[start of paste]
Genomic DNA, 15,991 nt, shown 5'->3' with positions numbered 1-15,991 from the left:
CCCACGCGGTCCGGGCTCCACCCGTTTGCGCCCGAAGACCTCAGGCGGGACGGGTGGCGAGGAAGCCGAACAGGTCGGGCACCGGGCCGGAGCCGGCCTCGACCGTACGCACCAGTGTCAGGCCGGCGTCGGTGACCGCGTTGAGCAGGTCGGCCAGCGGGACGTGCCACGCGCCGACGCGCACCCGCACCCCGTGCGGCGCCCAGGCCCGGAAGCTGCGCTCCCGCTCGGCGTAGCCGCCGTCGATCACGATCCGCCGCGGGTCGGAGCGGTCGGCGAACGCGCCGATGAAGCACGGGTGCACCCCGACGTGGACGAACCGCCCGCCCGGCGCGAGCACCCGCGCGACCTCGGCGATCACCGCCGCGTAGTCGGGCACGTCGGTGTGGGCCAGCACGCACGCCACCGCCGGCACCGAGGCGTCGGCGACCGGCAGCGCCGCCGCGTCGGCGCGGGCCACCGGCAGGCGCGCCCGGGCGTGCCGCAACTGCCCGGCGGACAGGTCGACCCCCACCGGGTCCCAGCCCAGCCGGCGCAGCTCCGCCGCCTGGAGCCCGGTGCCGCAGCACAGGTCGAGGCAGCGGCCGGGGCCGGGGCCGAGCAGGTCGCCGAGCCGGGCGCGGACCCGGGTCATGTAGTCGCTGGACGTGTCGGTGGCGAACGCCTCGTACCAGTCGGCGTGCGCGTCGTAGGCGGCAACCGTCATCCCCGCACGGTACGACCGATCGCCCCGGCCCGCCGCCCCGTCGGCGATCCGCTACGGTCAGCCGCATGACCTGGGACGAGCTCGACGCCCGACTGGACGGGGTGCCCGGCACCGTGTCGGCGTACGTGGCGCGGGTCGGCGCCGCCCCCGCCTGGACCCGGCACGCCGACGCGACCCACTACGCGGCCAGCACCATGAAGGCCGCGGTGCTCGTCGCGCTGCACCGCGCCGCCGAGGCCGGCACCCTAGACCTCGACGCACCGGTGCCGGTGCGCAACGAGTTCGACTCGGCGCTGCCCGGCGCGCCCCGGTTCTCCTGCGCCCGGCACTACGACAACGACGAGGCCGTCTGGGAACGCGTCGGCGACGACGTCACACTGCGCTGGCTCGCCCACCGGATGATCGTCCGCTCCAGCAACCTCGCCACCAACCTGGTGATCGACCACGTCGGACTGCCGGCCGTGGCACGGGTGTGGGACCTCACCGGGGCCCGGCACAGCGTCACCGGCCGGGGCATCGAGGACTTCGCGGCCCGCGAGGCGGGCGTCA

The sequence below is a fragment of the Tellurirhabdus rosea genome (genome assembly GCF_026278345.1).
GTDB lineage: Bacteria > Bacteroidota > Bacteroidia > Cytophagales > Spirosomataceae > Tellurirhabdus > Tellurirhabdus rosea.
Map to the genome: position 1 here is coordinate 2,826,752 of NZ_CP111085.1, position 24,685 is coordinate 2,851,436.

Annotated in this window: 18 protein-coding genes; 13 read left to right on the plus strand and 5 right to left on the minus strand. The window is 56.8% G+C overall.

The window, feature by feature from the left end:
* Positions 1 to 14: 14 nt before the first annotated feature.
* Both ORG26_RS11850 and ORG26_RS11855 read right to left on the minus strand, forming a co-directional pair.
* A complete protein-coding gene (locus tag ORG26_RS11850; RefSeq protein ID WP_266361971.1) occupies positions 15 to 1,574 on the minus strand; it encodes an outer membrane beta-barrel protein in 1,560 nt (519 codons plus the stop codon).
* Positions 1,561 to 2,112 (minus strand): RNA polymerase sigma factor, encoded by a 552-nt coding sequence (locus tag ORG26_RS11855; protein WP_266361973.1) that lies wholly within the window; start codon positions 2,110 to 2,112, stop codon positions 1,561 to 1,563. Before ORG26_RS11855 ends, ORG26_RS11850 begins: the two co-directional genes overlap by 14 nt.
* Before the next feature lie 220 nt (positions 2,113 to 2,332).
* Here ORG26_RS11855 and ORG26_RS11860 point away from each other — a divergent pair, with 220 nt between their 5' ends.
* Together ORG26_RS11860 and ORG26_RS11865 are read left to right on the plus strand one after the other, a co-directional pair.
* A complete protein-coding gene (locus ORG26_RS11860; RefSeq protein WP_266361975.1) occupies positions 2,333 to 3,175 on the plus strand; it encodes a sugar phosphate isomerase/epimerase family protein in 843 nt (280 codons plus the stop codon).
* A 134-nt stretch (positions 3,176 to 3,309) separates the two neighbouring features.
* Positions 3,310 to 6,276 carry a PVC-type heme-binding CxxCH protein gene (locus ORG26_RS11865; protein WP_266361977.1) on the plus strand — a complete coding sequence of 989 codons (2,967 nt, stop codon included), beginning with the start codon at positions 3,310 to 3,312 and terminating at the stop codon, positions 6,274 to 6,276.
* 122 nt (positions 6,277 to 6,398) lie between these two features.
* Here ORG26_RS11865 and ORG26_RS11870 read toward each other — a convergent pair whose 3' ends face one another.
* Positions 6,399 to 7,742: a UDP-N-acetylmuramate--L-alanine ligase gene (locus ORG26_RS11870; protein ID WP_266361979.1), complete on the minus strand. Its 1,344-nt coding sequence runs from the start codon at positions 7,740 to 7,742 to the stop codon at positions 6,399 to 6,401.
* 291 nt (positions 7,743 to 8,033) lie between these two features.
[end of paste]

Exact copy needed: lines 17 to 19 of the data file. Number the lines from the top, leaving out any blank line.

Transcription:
* Positions 3,310 to 6,276 carry a PVC-type heme-binding CxxCH protein gene (locus ORG26_RS11865; protein WP_266361977.1) on the plus strand — a complete coding sequence of 989 codons (2,967 nt, stop codon included), beginning with the start codon at positions 3,310 to 3,312 and terminating at the stop codon, positions 6,274 to 6,276.
* 122 nt (positions 6,277 to 6,398) lie between these two features.
* Here ORG26_RS11865 and ORG26_RS11870 read toward each other — a convergent pair whose 3' ends face one another.